How, in a democracy supposedly based on one person one vote, could the 1 percent could have been so victorious in shaping policies in its interests? It is part of a process of disempowerment, disillusionment, and disenfranchisement that produces low voter turnout, a system in which electoral success requires heavy investments, and in which those with money have made political investments that have reaped large rewards — often greater than the returns they have reaped on their other investments.
An elusive being has haunted Washington for decades now. Part gimmick and part punctuation mark, this mysterious creature has consistently baffled researchers and budget wonks who have sought to penetrate the fields of distortion it seems to create around the federal budget.
It was first spotted in a proposal President Reagan’s budget director David Stockman submitted to Congress more than 30 years ago. On Tuesday, Rep. Steny Hoyer (D-Md.), the minority whip, warned that its baleful influence could be felt in a budget proposal released by his Republican colleagues.
“They have a magic asterisk,” Hoyer said.
LAST year nearly 1m Americans filed for bankruptcy. That is far fewer than the number who used to seek bankruptcy protection before the law was made tougher a decade ago (see chart). This reform may have done more harm than good.
The aim of bankruptcy law is to give people relief from unpayable debts. Some two-thirds of individual bankruptcies are due to a lost job. Many bankrupts need time to get back on their feet. In the mid-2000s Chapter 7 rules made it easy to wash away debts. That irritated credit-card firms, which claimed that spendthrifts abused the system; so in 2005 the law was toughened. The idea was to shift people to a Chapter 13 bankruptcy, where they would have to repay some of the debt.
Since the end of the Great Recession in 2009, economic commentators have repeatedly noticed that the investment is too damn low. That is to say, corporations used to direct quite a lot of their surplus money towards upgrading their equipment and giving their workers raises, but they aren’t doing it as much anymore. In 2008, gross private investment plunged to levels not seen in more than 60 years, and has only just now begun to bounce back.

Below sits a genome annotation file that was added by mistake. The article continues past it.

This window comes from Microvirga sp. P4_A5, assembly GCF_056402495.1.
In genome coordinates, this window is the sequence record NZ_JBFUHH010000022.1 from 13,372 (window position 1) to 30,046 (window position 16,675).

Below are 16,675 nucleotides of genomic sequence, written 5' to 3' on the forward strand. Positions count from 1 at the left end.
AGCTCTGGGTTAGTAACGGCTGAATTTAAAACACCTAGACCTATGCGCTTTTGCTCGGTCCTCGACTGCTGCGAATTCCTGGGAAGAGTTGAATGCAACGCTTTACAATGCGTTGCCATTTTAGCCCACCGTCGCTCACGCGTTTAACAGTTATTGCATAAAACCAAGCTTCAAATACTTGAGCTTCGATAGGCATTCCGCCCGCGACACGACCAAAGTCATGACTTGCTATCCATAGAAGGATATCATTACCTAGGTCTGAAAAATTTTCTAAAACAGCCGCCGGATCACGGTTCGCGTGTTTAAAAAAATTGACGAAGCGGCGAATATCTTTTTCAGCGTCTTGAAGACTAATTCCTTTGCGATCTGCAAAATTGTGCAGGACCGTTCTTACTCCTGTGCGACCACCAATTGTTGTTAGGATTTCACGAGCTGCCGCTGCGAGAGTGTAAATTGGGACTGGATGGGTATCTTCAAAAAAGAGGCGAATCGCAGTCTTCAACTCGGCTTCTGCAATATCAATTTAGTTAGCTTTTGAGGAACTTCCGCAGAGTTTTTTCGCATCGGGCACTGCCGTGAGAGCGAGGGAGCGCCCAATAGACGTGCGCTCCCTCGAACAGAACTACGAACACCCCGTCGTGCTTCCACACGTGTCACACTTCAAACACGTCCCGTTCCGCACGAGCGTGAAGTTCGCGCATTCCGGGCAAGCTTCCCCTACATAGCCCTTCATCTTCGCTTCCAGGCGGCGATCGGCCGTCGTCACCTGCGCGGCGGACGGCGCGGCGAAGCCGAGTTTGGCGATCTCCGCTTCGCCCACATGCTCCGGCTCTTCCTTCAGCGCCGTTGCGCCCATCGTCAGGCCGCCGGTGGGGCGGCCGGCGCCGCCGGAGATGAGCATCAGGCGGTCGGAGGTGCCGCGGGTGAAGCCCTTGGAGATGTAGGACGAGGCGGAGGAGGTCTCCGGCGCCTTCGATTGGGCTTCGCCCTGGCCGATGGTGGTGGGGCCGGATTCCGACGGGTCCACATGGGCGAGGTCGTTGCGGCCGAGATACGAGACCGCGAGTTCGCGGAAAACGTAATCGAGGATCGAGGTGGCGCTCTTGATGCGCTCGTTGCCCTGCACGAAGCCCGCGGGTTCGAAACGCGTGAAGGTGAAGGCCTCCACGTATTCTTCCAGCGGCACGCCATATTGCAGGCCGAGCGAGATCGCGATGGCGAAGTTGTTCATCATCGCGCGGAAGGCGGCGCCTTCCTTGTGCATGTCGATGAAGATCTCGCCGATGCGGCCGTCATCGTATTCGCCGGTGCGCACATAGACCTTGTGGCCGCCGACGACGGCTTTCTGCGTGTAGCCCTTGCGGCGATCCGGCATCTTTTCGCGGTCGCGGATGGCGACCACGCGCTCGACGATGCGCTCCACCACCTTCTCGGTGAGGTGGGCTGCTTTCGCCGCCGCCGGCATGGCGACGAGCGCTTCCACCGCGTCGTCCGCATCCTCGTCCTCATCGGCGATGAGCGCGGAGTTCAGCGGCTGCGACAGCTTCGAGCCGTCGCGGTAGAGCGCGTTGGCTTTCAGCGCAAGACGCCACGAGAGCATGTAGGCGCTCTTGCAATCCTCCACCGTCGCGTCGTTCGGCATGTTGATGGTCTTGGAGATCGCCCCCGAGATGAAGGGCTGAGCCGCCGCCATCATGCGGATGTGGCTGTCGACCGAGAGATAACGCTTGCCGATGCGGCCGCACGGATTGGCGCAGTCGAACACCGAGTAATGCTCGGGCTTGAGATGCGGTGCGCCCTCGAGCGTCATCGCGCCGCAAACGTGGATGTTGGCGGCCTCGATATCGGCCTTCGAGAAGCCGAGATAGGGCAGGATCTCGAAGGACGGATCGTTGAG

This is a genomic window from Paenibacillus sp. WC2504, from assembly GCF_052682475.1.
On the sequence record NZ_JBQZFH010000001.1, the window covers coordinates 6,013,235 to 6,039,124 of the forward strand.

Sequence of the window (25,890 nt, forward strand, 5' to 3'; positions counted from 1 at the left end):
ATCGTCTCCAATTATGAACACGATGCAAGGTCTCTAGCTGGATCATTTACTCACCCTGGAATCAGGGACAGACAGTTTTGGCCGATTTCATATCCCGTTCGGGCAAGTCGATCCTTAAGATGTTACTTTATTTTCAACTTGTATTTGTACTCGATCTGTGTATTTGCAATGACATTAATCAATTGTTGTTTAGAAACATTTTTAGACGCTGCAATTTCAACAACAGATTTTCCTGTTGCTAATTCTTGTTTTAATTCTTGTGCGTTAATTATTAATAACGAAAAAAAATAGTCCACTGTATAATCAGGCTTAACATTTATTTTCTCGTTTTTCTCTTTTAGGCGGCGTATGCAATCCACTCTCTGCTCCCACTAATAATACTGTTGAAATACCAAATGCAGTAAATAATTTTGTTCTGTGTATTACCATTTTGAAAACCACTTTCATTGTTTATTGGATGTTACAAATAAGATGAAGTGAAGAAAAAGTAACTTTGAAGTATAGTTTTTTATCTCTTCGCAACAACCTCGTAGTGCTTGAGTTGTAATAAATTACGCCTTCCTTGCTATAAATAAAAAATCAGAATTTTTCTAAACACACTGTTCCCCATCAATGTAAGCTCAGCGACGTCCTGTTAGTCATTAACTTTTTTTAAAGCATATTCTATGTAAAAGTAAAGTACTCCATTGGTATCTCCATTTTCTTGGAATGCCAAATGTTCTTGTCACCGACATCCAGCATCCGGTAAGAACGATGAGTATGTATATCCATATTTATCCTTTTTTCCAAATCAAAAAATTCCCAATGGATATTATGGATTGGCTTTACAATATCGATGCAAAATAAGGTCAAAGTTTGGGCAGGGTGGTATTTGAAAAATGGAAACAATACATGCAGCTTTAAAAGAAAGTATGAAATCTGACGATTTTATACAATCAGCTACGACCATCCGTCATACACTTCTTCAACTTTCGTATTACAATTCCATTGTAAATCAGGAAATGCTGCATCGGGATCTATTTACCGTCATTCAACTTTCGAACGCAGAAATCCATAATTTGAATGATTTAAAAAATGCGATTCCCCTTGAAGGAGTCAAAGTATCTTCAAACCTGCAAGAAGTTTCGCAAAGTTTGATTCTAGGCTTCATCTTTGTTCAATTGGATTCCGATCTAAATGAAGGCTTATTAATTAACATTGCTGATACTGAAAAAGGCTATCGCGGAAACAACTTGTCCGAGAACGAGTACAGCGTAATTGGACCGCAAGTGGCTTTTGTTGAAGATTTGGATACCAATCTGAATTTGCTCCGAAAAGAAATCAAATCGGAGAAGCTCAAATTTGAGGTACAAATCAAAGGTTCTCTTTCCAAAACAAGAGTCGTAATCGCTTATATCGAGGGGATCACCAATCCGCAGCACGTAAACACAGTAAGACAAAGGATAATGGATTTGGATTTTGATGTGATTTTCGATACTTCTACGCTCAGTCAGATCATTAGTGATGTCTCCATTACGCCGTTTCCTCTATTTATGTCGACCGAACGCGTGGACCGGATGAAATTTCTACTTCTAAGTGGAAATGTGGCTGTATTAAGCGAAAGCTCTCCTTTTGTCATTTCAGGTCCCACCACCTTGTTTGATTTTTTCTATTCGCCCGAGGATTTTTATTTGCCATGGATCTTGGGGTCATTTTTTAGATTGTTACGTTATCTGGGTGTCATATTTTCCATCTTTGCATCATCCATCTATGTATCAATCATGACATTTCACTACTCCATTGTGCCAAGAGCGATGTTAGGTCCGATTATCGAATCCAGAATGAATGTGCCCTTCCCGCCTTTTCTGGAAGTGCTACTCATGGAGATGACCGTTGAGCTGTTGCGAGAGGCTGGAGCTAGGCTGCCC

Economist Noah Smith suggests that while this is lamentable in many ways, there is simply no going back to what he calls the “corporate welfare state” of the 1950s and ’60s, when shareholders had little influence over firms and corporate investment was much higher. Drawing on his experience in Japan, which has a notoriously sclerotic corporate structure, he suggests that trying to wind back the clock won’t help:
Transcript of David Stockman’s Interview By Chris Martenson at Peak Prosperity
Chris Martenson: Welcome to this Peak Prosperity podcast. I am your host, Chris Martenson. It’s a central banker world and that world is increasingly volatile, deformed, and full of risks. Today, we’re speaking with a guest I am especially keen to interview, Mr. David Stockman, economic policymaker, politician, and financier. Mr. Stockman represented Southern Michigan in the US House of Representatives from 1976 to 1981 and later served as the Director of the Office of Management and Budget in the Reagan administration and was the youngest cabinet member of the twentieth century.
Since then, he has held executive positions in many of the most influential banking, buy-out, and private equity firms including the Blackstone Group and Salomon Brothers. He is author of The Great Deformation: The Corruption of Capitalism in America, which is a blunt and sometimes delightfully and deservedly scathing examination of the various fiscal and policy blunders that have degraded our current and future hopes for prosperity. Be sure to have your blood pressure medication handy as you read it because not only does it detail a litany of regulatory and policy blunders of the recent past, it reads like it was lifted from today’s headlines.
He also runs the popular and excellent website, David Stockman’s Contra Corner, where he both blogs and assembles other excellent economic content for you to read, so be sure to visit it regularly.
Welcome, David. It’s an honor to have you as our guest.
David Stockman: Very happy to be with you again, Chris.
My recent column about the growth of on-demand jobs like Uber making life less predictable and secure for workers unleashed a small barrage of criticism from some who contend that workers get what they’re worth in the market.
A Forbes Magazine contributor, for example, writes that jobs exist only “when both employer and employee are happy with the deal being made.” So if the new jobs are low-paying and irregular, too bad.